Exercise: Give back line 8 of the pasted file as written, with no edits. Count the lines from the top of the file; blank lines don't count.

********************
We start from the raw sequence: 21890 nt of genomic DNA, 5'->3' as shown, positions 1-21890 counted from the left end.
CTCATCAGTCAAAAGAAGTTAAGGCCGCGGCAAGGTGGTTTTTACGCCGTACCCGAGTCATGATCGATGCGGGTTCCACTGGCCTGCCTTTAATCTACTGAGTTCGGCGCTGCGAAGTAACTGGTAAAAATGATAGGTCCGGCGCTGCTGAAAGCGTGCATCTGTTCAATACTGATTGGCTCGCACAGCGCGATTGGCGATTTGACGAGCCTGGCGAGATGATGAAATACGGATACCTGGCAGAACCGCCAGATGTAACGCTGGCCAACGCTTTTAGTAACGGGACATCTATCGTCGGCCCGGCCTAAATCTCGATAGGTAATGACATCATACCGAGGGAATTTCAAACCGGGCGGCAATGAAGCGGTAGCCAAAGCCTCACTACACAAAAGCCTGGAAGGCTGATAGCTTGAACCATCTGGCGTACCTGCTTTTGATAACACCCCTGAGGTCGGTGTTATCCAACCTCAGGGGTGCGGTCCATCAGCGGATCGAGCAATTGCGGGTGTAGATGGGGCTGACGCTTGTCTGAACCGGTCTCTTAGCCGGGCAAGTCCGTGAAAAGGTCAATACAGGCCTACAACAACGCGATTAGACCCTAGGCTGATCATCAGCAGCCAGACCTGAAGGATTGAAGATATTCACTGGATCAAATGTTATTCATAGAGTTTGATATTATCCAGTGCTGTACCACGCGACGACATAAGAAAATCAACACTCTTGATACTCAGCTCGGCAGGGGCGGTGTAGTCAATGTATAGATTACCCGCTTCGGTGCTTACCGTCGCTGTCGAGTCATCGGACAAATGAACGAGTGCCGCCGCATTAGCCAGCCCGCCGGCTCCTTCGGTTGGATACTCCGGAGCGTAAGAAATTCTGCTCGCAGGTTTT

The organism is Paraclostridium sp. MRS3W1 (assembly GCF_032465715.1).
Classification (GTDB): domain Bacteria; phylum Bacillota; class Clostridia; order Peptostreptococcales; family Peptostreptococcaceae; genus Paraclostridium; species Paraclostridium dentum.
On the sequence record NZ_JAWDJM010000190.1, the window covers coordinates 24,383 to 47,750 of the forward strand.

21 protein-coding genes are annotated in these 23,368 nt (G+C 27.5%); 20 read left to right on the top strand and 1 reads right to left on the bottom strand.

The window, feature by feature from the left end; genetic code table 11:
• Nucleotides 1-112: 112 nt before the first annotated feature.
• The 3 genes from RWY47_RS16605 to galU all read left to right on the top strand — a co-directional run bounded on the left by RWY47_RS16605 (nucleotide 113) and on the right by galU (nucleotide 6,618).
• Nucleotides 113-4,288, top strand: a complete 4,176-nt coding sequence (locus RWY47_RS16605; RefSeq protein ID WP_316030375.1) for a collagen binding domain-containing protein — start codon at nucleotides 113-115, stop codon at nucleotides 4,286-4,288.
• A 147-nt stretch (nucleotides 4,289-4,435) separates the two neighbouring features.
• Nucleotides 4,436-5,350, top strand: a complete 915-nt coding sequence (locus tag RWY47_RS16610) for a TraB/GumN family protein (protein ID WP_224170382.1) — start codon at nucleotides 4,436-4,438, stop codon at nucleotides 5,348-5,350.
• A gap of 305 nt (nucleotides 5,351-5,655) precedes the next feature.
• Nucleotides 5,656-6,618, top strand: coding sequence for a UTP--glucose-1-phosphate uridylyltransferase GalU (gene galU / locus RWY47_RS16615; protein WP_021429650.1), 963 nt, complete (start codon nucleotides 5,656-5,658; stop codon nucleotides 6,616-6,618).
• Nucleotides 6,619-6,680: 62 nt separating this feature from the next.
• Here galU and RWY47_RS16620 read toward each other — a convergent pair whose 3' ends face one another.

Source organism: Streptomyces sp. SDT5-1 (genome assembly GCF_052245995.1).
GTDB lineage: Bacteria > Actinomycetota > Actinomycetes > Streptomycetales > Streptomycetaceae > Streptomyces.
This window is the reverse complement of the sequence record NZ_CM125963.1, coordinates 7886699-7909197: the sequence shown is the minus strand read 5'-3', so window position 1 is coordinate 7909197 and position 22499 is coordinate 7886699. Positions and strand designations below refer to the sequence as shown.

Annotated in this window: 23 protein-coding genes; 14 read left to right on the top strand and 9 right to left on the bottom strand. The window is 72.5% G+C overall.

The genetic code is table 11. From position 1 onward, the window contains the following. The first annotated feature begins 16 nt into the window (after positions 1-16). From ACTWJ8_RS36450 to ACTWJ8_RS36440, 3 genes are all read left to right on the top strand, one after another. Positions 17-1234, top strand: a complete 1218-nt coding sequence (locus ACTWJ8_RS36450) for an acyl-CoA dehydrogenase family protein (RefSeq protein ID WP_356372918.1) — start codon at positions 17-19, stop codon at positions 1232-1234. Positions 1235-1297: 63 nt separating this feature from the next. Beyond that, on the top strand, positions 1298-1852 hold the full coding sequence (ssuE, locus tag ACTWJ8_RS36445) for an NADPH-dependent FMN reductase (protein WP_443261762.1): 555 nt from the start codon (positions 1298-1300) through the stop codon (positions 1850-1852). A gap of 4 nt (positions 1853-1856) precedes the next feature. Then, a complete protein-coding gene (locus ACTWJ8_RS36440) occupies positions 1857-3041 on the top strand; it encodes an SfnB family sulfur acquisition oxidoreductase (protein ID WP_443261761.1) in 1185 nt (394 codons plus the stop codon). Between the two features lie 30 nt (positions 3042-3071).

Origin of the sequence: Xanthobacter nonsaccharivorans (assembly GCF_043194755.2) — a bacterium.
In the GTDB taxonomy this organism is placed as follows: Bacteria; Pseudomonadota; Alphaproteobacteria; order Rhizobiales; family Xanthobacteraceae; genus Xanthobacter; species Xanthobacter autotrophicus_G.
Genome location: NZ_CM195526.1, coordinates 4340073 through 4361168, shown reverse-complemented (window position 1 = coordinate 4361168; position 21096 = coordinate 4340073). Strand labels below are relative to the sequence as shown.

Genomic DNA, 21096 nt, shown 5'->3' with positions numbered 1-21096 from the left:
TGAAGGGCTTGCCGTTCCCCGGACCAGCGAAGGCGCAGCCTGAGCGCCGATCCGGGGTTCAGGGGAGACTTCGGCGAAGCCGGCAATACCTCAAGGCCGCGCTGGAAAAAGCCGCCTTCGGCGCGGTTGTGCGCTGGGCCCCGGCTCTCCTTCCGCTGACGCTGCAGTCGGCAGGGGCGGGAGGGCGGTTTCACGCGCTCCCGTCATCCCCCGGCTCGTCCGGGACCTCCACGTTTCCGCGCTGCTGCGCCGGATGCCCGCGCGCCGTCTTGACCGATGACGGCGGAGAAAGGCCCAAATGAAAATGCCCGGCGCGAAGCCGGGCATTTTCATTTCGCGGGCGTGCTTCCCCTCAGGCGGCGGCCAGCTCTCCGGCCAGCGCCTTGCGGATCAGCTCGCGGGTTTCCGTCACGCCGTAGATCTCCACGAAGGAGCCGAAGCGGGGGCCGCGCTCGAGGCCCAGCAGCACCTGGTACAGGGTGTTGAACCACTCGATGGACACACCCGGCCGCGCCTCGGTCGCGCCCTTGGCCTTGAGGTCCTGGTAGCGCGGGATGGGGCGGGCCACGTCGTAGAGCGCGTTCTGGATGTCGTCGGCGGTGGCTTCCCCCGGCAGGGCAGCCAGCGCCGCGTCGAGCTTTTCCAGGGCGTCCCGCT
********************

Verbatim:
• Nucleotides 1-112: 112 nt before the first annotated feature.